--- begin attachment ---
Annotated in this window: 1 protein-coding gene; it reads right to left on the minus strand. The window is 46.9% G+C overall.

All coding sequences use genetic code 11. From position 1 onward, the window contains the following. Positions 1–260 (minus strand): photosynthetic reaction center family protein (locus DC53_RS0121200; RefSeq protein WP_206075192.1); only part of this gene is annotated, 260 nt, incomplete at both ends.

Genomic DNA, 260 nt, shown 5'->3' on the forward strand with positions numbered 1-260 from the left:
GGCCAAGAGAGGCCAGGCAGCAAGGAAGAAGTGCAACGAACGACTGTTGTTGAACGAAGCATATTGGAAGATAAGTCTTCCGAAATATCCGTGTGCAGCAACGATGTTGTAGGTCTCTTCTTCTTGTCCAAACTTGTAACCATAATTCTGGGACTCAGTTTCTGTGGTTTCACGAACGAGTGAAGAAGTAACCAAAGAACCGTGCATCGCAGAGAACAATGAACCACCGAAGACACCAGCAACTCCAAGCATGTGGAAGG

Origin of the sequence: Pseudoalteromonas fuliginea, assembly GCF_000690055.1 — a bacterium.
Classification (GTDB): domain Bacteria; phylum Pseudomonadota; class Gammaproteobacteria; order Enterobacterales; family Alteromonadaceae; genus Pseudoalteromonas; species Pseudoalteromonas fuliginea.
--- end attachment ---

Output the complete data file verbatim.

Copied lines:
Annotated in this window: 1 protein-coding gene; it reads right to left on the minus strand. The window is 46.9% G+C overall.

All coding sequences use genetic code 11. From position 1 onward, the window contains the following. Positions 1–260 (minus strand): photosynthetic reaction center family protein (locus DC53_RS0121200; RefSeq protein WP_206075192.1); only part of this gene is annotated, 260 nt, incomplete at both ends.

Genomic DNA, 260 nt, shown 5'->3' on the forward strand with positions numbered 1-260 from the left:
GGCCAAGAGAGGCCAGGCAGCAAGGAAGAAGTGCAACGAACGACTGTTGTTGAACGAAGCATATTGGAAGATAAGTCTTCCGAAATATCCGTGTGCAGCAACGATGTTGTAGGTCTCTTCTTCTTGTCCAAACTTGTAACCATAATTCTGGGACTCAGTTTCTGTGGTTTCACGAACGAGTGAAGAAGTAACCAAAGAACCGTGCATCGCAGAGAACAATGAACCACCGAAGACACCAGCAACTCCAAGCATGTGGAAGG

Origin of the sequence: Pseudoalteromonas fuliginea, assembly GCF_000690055.1 — a bacterium.
Classification (GTDB): domain Bacteria; phylum Pseudomonadota; class Gammaproteobacteria; order Enterobacterales; family Alteromonadaceae; genus Pseudoalteromonas; species Pseudoalteromonas fuliginea.